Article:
On Monday, December 2, 2013, the NYT reported that an animal rights group The Nonhuman Rights Project filed a writ of habeas corpus on behalf of Tommy, a chimpanzee in Fulton County, N.Y. Although there are laws that protect animal welfare, this is the first time there has been an attempt to establish that a non-human animal has a right to some measure of “liberty.” The head of the Project is seeking to have New York recognize Tommy as a legal person. The Project says the chimp “is being held captive in a cage in a shed at a used-trailer lot.” They are seeking to have the court place him in one of the several U.S. chimpanzee sanctuaries.
The NYT reports that the petition is supported by a “70-plus-page memo rich with legal, scientific and philosophical references” that argues that captive chimps are “enslaved”. The Project argues a chimp is not a possession, but a “cognitively complex autonomous legal person with the fundamental legal right not to be imprisoned.”
Although it seems doubtful that the court will find that habeas corpus applies to non-humans, Mr. Wise, the head of the Project makes several interesting points including 1) corporations are considered legal persons under the law; 2) animals are already considered legal persons because inheritance trusts can be set up for them; 3) scientific evidence has established that chimpanzees have an awareness of self, past and future; and 4) Chimps were granted certain legal rights by the Spanish Parliament in 2008.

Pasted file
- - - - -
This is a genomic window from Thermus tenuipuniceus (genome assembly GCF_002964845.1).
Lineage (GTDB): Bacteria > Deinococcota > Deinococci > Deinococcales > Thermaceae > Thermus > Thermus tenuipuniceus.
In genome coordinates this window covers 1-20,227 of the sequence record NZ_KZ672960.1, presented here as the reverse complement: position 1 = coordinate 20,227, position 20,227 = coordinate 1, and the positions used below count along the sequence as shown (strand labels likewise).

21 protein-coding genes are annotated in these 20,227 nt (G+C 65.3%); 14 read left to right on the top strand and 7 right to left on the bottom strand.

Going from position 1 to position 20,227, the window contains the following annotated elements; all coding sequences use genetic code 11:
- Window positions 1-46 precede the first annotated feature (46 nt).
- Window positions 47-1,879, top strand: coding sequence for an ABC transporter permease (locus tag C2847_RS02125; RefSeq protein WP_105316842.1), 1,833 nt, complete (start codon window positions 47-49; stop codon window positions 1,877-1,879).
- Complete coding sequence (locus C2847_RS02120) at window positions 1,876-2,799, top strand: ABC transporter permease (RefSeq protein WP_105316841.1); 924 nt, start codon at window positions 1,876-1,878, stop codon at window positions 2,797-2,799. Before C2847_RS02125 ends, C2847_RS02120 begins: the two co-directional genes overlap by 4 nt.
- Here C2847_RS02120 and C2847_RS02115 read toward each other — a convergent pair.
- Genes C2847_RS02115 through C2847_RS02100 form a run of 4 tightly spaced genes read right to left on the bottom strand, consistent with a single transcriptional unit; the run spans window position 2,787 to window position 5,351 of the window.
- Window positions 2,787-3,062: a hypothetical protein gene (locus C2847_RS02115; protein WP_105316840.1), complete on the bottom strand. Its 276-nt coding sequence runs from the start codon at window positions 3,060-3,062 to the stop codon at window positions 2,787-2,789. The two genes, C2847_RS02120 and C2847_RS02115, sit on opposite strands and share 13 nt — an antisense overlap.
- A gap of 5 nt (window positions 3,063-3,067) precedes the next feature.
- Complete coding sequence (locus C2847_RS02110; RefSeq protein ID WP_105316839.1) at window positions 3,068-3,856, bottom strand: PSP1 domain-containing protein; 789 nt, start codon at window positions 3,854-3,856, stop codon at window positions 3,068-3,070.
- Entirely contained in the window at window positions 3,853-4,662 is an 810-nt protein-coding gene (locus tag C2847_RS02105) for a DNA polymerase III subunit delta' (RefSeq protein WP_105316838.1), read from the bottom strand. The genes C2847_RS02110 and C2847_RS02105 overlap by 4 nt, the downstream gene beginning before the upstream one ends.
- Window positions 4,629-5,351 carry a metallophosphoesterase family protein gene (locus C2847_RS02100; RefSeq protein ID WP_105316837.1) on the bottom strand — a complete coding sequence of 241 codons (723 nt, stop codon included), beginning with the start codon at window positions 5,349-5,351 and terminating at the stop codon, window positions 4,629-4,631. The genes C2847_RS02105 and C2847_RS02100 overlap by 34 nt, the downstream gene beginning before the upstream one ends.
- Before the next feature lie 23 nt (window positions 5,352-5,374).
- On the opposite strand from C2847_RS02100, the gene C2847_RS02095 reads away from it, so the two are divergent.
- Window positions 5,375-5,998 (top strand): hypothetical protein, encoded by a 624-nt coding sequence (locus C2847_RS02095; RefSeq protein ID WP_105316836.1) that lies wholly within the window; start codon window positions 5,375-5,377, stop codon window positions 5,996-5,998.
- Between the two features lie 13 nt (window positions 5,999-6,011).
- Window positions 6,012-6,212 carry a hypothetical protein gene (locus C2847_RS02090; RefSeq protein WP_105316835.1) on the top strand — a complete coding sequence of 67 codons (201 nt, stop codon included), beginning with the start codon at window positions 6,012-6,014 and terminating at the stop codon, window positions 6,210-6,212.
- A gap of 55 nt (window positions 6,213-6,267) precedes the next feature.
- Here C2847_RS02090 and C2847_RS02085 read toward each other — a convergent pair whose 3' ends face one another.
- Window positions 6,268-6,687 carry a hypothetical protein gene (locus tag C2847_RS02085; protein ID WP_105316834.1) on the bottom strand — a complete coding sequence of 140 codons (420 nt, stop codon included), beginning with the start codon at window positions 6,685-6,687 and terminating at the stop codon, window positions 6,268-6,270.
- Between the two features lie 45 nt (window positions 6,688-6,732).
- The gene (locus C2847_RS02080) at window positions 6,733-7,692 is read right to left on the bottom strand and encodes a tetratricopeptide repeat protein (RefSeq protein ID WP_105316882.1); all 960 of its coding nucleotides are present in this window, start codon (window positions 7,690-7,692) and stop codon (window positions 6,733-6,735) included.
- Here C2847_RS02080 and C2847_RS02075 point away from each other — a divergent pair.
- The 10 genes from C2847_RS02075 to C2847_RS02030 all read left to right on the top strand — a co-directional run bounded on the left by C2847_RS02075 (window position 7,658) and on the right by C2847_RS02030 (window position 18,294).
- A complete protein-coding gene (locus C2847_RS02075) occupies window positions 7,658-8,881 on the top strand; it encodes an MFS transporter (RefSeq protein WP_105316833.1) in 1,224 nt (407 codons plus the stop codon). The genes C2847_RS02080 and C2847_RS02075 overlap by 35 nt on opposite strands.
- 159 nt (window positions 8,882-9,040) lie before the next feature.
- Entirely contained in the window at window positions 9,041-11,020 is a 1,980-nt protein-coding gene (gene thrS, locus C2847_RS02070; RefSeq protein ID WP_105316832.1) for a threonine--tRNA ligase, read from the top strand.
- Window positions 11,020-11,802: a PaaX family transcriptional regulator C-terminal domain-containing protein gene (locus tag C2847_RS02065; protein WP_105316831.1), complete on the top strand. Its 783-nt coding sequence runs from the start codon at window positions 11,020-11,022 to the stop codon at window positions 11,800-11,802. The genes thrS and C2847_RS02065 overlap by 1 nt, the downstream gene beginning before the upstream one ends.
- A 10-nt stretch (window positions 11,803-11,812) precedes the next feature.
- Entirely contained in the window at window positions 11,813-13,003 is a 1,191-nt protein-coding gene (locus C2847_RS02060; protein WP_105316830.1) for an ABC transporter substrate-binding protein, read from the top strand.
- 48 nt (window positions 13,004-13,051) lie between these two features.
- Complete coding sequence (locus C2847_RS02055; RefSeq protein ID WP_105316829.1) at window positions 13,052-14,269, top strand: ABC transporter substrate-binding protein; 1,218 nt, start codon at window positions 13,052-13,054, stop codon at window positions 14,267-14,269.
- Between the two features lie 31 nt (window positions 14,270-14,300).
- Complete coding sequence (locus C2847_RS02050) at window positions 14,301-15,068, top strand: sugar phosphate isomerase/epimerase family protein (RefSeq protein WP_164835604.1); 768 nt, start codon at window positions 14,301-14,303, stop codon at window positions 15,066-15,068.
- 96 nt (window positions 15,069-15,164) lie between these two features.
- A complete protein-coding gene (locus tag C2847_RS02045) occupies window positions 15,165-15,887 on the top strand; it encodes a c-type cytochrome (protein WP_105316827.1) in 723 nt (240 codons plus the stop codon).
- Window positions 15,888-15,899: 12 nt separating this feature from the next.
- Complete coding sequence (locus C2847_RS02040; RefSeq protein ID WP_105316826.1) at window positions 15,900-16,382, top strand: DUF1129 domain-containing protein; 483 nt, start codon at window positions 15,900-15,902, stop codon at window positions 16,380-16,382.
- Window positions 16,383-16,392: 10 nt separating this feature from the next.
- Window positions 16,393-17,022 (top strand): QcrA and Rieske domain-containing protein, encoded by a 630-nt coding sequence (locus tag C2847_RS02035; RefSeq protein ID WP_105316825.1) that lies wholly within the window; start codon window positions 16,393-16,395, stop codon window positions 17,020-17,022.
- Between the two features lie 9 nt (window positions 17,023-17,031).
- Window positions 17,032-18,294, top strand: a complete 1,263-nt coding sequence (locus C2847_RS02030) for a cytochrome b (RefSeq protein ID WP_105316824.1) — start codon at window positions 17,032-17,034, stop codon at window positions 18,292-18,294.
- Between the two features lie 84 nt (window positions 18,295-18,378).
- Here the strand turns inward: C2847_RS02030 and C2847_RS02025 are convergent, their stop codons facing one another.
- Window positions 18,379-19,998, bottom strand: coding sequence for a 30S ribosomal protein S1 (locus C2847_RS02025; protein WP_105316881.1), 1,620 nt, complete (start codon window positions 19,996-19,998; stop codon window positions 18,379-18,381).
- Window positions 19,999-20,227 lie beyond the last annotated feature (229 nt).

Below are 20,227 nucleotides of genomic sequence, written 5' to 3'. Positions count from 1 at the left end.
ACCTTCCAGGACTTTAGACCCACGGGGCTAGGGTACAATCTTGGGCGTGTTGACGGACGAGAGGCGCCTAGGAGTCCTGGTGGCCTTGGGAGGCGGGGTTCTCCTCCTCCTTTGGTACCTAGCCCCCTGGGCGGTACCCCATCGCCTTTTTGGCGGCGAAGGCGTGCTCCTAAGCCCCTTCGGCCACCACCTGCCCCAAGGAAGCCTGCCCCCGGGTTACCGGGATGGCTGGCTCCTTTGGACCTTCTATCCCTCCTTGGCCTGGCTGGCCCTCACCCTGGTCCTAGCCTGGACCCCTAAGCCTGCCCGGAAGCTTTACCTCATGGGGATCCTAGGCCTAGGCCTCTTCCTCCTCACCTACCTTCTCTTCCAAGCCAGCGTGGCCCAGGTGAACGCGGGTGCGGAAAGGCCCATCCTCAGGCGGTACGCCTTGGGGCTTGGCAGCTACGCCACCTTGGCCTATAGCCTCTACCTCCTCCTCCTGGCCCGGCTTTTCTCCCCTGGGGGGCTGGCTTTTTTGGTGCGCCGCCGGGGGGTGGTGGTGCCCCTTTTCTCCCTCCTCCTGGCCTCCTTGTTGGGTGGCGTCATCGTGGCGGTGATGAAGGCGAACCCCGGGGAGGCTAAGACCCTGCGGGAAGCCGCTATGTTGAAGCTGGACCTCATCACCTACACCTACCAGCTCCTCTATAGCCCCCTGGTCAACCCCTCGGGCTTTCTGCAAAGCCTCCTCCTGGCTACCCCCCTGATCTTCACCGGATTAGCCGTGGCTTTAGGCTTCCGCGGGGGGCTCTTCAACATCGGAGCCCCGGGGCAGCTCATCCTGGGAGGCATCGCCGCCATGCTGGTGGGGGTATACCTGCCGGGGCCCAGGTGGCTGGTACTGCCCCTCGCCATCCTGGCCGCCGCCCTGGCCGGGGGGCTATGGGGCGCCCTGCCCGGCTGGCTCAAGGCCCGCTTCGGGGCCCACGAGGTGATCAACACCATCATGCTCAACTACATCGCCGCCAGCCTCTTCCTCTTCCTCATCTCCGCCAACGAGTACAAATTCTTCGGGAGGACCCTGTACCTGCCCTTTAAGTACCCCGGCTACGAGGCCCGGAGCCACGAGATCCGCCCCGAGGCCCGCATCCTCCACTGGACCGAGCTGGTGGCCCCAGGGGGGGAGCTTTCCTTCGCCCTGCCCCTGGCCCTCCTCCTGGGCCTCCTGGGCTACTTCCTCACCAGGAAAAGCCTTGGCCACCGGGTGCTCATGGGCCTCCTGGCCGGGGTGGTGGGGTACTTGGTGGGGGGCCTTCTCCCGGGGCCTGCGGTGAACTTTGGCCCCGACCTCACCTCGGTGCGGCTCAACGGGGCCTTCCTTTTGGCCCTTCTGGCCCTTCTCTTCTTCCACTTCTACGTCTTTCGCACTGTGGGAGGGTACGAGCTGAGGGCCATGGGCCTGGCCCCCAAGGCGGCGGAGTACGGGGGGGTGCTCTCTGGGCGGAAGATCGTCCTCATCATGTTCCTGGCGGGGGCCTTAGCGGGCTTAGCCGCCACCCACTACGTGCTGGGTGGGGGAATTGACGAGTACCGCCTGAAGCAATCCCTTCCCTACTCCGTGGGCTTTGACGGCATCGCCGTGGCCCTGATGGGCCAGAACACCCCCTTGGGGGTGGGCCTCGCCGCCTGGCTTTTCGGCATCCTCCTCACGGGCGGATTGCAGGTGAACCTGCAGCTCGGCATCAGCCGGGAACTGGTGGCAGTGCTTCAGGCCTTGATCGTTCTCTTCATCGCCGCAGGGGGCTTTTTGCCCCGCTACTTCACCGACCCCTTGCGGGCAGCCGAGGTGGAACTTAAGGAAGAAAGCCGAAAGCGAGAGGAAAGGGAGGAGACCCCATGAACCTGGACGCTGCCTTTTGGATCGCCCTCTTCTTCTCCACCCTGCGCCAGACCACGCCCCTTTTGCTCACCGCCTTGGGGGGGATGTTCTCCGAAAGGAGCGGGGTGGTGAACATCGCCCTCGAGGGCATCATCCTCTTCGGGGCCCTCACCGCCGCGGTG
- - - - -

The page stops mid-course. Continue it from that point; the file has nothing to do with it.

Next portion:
It would seem that humanity is rushing headlong into a rights revolution. One wonders if animal rights are next up on the agenda? Granting rights to animals is however, the classic slippery slope. If a chimp has a right to liberty, will their owners become targets of civil rights claims? If a chimp has a right to live in “liberty” does that chimp suffer pain and suffering if injured and would he be entitled to compensatory damages? If chimpanzees have rights what about canines? A recent Nova episode on the evolution of dogs, demonstrated that dogs have superior intelligence to chimps in many fundamental areas. What about dolphins, parrots? I recently read that pigeons have extraordinary intelligence, although if they were self aware, I would think they would show more embarrassment.
If this case gains traction, there is surely a group of highly committed individuals who will “doggedly” seek to establish rights across a wide range of the animal spectrum. Insurance underwriters might want to start reassessing this Brave New World and start drafting Animal Farm endorsements.